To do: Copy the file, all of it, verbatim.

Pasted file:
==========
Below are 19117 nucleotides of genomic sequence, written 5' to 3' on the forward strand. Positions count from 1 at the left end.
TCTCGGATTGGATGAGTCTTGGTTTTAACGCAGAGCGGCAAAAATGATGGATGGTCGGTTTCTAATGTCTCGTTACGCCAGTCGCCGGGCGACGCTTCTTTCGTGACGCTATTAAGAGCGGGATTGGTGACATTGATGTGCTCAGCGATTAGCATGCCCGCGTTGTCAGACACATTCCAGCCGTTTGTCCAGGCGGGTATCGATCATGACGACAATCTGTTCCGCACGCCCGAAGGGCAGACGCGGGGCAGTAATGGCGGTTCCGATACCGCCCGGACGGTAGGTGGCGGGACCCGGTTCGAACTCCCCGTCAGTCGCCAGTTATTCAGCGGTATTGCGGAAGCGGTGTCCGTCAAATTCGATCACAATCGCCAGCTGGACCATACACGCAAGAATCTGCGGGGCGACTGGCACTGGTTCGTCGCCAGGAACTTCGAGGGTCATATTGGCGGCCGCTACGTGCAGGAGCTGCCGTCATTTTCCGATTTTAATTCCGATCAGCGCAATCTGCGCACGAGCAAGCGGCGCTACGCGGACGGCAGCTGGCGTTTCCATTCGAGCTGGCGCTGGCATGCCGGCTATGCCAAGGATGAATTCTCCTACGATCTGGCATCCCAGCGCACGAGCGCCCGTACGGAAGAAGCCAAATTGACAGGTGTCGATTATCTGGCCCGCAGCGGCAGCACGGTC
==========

Below are 19117 nucleotides of genomic sequence, written 5' to 3' on the forward strand. Positions count from 1 at the left end.
TCTCGGATTGGATGAGTCTTGGTTTTAACGCAGAGCGGCAAAAATGATGGATGGTCGGTTTCTAATGTCTCGTTACGCCAGTCGCCGGGCGACGCTTCTTTCGTGACGCTATTAAGAGCGGGATTGGTGACATTGATGTGCTCAGCGATTAGCATGCCCGCGTTGTCAGACACATTCCAGCCGTTTGTCCAGGCGGGTATCGATCATGACGACAATCTGTTCCGCACGCCCGAAGGGCAGACGCGGGGCAGTAATGGCGGTTCCGATACCGCCCGGACGGTAGGTGGCGGGACCCGGTTCGAACTCCCCGTCAGTCGCCAGTTATTCAGCGGTATTGCGGAAGCGGTGTCCGTCAAATTCGATCACAATCGCCAGCTGGACCATACACGCAAGAATCTGCGGGGCGACTGGCACTGGTTCGTCGCCAGGAACTTCGAGGGTCATATTGGCGGCCGCTACGTGCAGGAGCTGCCGTCATTTTCCGATTTTAATTCCGATCAGCGCAATCTGCGCACGAGCAAGCGGCGCTACGCGGACGGCAGCTGGCGTTTCCATTCGAGCTGGCGCTGGCATGCCGGCTATGCCAAGGATGAATTCTCCTACGATCTGGCATCCCAGCGCACGAGCGCCCGTACGGAAGAAGCCAAATTGACAGGTGTCGATTATCTGGCCCGCAGCGGCAGCACGGTC